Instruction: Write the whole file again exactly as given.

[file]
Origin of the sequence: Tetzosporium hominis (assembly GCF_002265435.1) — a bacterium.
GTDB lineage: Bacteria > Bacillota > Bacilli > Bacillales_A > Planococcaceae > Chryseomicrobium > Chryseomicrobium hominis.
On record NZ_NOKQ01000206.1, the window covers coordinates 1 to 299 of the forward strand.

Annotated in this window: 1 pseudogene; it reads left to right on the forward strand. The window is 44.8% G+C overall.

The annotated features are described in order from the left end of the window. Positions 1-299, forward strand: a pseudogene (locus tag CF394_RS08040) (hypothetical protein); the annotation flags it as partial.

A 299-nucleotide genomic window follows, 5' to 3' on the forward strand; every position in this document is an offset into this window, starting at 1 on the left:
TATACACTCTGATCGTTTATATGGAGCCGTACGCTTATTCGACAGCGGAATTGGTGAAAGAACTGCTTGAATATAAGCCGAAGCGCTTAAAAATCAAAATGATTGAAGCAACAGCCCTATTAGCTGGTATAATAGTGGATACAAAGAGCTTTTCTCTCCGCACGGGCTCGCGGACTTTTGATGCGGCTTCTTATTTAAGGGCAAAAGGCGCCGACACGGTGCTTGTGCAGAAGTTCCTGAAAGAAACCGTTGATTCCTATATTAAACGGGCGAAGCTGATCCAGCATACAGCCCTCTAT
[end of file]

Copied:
Origin of the sequence: Tetzosporium hominis (assembly GCF_002265435.1) — a bacterium.
GTDB lineage: Bacteria > Bacillota > Bacilli > Bacillales_A > Planococcaceae > Chryseomicrobium > Chryseomicrobium hominis.
On record NZ_NOKQ01000206.1, the window covers coordinates 1 to 299 of the forward strand.

Annotated in this window: 1 pseudogene; it reads left to right on the forward strand. The window is 44.8% G+C overall.

The annotated features are described in order from the left end of the window. Positions 1-299, forward strand: a pseudogene (locus tag CF394_RS08040) (hypothetical protein); the annotation flags it as partial.

A 299-nucleotide genomic window follows, 5' to 3' on the forward strand; every position in this document is an offset into this window, starting at 1 on the left:
TATACACTCTGATCGTTTATATGGAGCCGTACGCTTATTCGACAGCGGAATTGGTGAAAGAACTGCTTGAATATAAGCCGAAGCGCTTAAAAATCAAAATGATTGAAGCAACAGCCCTATTAGCTGGTATAATAGTGGATACAAAGAGCTTTTCTCTCCGCACGGGCTCGCGGACTTTTGATGCGGCTTCTTATTTAAGGGCAAAAGGCGCCGACACGGTGCTTGTGCAGAAGTTCCTGAAAGAAACCGTTGATTCCTATATTAAACGGGCGAAGCTGATCCAGCATACAGCCCTCTAT